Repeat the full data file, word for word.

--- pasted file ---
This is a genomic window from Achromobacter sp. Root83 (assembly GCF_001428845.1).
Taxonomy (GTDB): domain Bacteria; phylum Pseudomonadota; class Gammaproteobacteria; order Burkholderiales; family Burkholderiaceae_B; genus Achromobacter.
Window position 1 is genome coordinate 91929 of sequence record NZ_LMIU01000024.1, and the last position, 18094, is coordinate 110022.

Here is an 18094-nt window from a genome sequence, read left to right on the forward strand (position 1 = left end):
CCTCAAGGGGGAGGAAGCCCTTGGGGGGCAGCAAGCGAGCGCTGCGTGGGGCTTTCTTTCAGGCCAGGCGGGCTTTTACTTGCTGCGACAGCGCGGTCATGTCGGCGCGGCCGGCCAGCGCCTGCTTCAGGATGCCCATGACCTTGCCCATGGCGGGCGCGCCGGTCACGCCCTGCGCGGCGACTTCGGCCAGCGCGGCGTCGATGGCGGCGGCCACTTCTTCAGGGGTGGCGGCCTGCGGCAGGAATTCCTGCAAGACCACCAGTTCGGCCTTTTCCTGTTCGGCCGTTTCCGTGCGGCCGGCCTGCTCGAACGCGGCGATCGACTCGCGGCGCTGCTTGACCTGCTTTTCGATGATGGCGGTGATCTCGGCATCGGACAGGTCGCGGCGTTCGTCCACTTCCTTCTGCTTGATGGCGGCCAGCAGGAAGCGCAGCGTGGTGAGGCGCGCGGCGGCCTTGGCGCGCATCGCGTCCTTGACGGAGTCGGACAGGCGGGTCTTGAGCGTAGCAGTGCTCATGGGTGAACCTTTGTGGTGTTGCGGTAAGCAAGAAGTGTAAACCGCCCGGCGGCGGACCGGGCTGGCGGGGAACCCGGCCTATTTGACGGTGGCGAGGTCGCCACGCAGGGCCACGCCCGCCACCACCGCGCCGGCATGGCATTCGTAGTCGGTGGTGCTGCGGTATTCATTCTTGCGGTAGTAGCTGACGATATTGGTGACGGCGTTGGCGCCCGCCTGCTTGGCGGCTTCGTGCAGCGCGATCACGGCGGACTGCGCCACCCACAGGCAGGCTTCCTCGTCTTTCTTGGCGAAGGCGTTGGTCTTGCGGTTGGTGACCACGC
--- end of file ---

This is a genomic window from Achromobacter sp. Root83 (assembly GCF_001428845.1).
Taxonomy (GTDB): domain Bacteria; phylum Pseudomonadota; class Gammaproteobacteria; order Burkholderiales; family Burkholderiaceae_B; genus Achromobacter.
Window position 1 is genome coordinate 91929 of sequence record NZ_LMIU01000024.1, and the last position, 18094, is coordinate 110022.

Here is an 18094-nt window from a genome sequence, read left to right on the forward strand (position 1 = left end):
CCTCAAGGGGGAGGAAGCCCTTGGGGGGCAGCAAGCGAGCGCTGCGTGGGGCTTTCTTTCAGGCCAGGCGGGCTTTTACTTGCTGCGACAGCGCGGTCATGTCGGCGCGGCCGGCCAGCGCCTGCTTCAGGATGCCCATGACCTTGCCCATGGCGGGCGCGCCGGTCACGCCCTGCGCGGCGACTTCGGCCAGCGCGGCGTCGATGGCGGCGGCCACTTCTTCAGGGGTGGCGGCCTGCGGCAGGAATTCCTGCAAGACCACCAGTTCGGCCTTTTCCTGTTCGGCCGTTTCCGTGCGGCCGGCCTGCTCGAACGCGGCGATCGACTCGCGGCGCTGCTTGACCTGCTTTTCGATGATGGCGGTGATCTCGGCATCGGACAGGTCGCGGCGTTCGTCCACTTCCTTCTGCTTGATGGCGGCCAGCAGGAAGCGCAGCGTGGTGAGGCGCGCGGCGGCCTTGGCGCGCATCGCGTCCTTGACGGAGTCGGACAGGCGGGTCTTGAGCGTAGCAGTGCTCATGGGTGAACCTTTGTGGTGTTGCGGTAAGCAAGAAGTGTAAACCGCCCGGCGGCGGACCGGGCTGGCGGGGAACCCGGCCTATTTGACGGTGGCGAGGTCGCCACGCAGGGCCACGCCCGCCACCACCGCGCCGGCATGGCATTCGTAGTCGGTGGTGCTGCGGTATTCATTCTTGCGGTAGTAGCTGACGATATTGGTGACGGCGTTGGCGCCCGCCTGCTTGGCGGCTTCGTGCAGCGCGATCACGGCGGACTGCGCCACCCACAGGCAGGCTTCCTCGTCTTTCTTGGCGAAGGCGTTGGTCTTGCGGTTGGTGACCACGC